Language is divided into two categories: what the child understands, or receptive language; and what a child says, or expressive language. Children with language delays often exhibit decits in one or both of these areas, and educators are then faced with the responsibility to design programs to teach these skills. Therefore, it is common to see goals in a childs Individualized Education Plan (IEP), such as, Tyler will increase his vocabulary to include 200 words or Julia will speak in 2- to 3-word phrases. These are, of course, worthwhile goals, but they do not tell us about the circumstances in which the child should be able to communicate. For example, if a child learns to say 200 new words when he or she is shown an object and asked, Whats this? we would say the rst sample IEP goal mentioned above was met. What we would not know is whether this child would be able to say any of these new words in other types of situations. For example, a child may be able to repeat the word spoon after hearing someone say spoon or upon seeing a spoon at the dinner to get their spoon. However, we may observe later when the child wants to eat his
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ice-cream and has no spoon that he is unable to ask for a spoon, and instead begins to cry, scream or hit. In this example, even though it is, he is not able to appropriately ask when he needs a spoon.

Scenarios such as these are encountered by parents and educators on a daily basis, and suggest that a behavioral account of language may useful for assessing and teaching communication to children with autism and other developmental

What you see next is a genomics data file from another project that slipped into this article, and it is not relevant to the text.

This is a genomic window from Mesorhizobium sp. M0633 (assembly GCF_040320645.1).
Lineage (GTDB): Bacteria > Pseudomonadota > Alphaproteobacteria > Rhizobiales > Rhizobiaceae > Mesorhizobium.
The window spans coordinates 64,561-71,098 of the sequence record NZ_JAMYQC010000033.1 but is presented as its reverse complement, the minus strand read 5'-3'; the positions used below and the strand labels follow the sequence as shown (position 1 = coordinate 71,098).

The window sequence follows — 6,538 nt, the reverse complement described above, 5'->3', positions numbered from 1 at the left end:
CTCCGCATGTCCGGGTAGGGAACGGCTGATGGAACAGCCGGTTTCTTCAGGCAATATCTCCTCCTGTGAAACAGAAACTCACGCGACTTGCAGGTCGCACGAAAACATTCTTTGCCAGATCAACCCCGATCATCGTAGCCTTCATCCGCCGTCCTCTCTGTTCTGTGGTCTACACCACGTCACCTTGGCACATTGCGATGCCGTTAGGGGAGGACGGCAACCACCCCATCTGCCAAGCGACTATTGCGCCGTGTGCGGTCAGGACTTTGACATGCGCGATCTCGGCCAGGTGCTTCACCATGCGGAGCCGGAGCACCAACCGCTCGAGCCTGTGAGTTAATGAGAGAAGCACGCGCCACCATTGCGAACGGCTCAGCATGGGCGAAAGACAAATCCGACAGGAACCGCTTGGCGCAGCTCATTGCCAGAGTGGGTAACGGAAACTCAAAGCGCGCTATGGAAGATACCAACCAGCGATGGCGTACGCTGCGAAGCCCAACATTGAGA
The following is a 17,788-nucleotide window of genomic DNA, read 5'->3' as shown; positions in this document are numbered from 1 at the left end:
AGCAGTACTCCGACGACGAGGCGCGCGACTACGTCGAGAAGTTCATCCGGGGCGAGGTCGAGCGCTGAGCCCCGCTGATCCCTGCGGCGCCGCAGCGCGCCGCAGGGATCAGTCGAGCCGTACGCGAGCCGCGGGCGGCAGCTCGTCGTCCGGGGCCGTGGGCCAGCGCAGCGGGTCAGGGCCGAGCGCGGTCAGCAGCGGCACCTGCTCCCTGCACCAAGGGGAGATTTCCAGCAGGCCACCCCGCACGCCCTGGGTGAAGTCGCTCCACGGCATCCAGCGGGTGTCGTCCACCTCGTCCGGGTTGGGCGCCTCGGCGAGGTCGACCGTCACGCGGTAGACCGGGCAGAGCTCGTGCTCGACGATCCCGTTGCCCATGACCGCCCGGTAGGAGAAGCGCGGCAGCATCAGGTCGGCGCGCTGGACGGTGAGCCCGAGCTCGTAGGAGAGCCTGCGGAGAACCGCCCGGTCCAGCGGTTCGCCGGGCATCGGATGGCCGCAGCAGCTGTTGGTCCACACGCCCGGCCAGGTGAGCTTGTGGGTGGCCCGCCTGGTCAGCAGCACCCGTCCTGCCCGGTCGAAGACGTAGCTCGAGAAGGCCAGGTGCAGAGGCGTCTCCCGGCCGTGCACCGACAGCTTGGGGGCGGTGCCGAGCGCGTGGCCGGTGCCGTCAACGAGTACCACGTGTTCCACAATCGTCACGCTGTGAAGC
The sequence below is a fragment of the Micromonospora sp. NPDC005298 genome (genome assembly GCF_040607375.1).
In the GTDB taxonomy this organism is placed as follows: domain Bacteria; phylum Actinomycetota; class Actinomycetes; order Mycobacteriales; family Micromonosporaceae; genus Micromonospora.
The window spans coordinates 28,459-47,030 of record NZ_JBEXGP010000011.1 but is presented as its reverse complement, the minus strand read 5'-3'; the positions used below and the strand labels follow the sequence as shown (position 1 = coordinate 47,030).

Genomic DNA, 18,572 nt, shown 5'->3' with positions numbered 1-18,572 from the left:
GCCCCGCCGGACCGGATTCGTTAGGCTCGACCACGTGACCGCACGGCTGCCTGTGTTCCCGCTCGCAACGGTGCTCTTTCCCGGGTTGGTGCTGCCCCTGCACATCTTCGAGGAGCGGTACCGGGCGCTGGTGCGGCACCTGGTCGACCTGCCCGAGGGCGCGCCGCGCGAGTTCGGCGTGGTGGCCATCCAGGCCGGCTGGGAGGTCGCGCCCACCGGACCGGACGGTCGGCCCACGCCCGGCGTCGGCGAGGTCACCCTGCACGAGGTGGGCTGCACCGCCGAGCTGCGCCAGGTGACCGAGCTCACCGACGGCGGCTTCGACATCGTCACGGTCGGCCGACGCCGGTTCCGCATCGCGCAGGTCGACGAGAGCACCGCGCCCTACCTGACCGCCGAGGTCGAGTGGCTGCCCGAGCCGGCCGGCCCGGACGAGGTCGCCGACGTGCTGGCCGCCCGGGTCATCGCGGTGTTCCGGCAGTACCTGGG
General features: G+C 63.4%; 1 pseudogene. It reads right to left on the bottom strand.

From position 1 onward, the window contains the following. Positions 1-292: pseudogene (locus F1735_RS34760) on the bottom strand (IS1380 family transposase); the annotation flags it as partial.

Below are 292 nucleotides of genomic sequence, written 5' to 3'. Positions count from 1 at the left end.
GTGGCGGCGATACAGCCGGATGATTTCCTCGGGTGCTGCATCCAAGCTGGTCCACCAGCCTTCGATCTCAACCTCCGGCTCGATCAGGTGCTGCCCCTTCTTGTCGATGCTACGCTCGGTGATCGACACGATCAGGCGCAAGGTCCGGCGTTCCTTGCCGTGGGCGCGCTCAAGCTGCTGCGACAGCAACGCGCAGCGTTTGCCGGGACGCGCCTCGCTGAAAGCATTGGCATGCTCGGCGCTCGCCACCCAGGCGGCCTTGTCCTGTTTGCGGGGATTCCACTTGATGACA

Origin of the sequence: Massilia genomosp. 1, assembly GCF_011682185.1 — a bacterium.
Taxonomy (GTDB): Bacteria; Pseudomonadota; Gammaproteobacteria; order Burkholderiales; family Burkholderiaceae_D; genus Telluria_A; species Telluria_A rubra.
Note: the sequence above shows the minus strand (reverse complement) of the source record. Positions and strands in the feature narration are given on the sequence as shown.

table, and may be able to follow an instruction appears that the child knows what a spoon

TEACHiNG LANGUAGE [

...behavior is anything a person says or does; therefore, from a behavior analytic perspective, language is behavior.

learned given new circumstances (e.g., Lerman et al., 2005; Miguel, Petursdottir, & Carr, 2005; Partington & Bailey, 1993). Therefore, to communicate effectively, it is often not enough for a child to simply learn the meaning of a word; they must know how and when to use it.

something) or aversive stimulation (i.e., wanting something stopped or removed). The mand usually species what the individual wants and is generally followed by someone getting what they want or removing something they do not want. Following is an example:
A child wants candy, so she asks for candy by saying, candy (or signing, candy or handing an adult a picture of candy), and she gets candy. In this example, the mand is, candy. Not having any candy (deprivation) and wanting candy evokes the response, candy, and results in getting candy.

A Behavioral Approach to Teaching Communication